With the international schools that teach the IB curriculum, some people say that it is getting increasingly difficult to get a job at these schools if you don’t have previous IB experience. You might have PYP, MYP, and IB as part of your plans in your future teaching career, but many schools are not even considering candidates without previous experience. There definitely have been candidates though who “got their break” and landed a job at an IB school without previous experience in the curriculum. Those candidates say that some directors tell them that if you are a good teacher, then it does not matter one bit if you don’t have previous IB experience. If you are a good teacher in one curriculum, then typically that would mean you are a good teacher in another one (with proper training and PD of course to help you along the way). So, if you are trying to secure a job at an international school that teaches a curriculum that you have no experience in, don’t just give up and not send them your cover letter and CV. You never know truly who they are specifically looking for and of course they aren’t just considering candidates that have previous experience in the curriculum. It might just be that they are not getting enough “ideal” candidates and are already considering candidates without previous curriculum experience.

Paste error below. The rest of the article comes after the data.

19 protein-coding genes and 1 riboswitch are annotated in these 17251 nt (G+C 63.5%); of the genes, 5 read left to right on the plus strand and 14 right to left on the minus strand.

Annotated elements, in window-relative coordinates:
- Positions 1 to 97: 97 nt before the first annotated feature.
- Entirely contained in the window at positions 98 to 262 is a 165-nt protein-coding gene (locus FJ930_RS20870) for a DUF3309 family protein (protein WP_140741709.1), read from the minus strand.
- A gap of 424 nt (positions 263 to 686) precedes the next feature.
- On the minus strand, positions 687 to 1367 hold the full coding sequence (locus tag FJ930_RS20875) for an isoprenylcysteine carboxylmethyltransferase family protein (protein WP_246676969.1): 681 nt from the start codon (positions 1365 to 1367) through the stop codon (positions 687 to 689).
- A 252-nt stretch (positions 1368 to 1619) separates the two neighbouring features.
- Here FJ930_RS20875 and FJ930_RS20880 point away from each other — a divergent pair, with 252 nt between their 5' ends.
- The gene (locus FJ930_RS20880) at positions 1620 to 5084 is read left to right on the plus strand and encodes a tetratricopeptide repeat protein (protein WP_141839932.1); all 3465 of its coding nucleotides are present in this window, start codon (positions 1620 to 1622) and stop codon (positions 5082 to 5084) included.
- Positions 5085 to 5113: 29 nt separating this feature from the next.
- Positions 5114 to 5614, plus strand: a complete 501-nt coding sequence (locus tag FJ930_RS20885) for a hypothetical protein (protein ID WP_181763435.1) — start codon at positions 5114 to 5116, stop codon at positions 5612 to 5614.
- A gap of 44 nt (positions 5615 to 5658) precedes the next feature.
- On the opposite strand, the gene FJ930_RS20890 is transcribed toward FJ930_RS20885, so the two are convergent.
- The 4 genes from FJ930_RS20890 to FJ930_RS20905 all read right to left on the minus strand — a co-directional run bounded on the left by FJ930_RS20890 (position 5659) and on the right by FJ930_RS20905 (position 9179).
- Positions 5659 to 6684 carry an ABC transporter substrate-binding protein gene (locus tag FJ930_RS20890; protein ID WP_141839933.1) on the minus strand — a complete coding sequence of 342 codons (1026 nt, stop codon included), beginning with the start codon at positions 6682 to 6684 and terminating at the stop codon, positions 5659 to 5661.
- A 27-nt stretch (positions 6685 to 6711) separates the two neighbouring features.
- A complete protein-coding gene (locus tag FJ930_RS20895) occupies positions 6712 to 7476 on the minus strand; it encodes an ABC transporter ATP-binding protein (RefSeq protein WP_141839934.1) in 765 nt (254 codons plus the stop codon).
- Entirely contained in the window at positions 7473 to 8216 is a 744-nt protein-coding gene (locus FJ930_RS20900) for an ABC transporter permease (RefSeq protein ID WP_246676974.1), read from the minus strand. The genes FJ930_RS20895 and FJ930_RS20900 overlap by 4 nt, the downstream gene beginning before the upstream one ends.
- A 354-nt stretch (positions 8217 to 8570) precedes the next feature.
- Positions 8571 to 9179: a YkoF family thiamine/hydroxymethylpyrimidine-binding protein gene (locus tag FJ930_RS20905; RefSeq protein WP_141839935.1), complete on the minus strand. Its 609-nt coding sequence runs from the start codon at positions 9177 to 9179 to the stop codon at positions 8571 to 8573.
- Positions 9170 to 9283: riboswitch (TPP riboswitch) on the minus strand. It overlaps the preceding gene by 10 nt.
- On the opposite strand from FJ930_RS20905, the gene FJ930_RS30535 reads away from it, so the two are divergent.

On our website we have a School Profile Search feature that allows you to search for the schools that teach the curriculum that you are looking for in your next job. You can search by choosing the following curricula: UK, USA, Canada, IPC, PYP, MYP, and IB. We also have an “other” option to search schools that teach a curriculum that is not one of those eight choices. When searching our 1340 international schools (updates on 16 January 2013), we have found the following results regarding curricula:
• There are 435 international schools that teach the USA curriculum.
• There are 413 international schools that teach the UK curriculum.
• There are 57 international schools that teach the IPC curriculum.
• There are 306 international schools that teach the PYP curriculum.
• There are 237 international schools that teach the MYP curriculum
• There are 472 international schools that teach the IB curriculum
• There are 29 international schools that teach the Canada curriculum
• There are 647 international schools that teach the “Other/Host Country” curriculum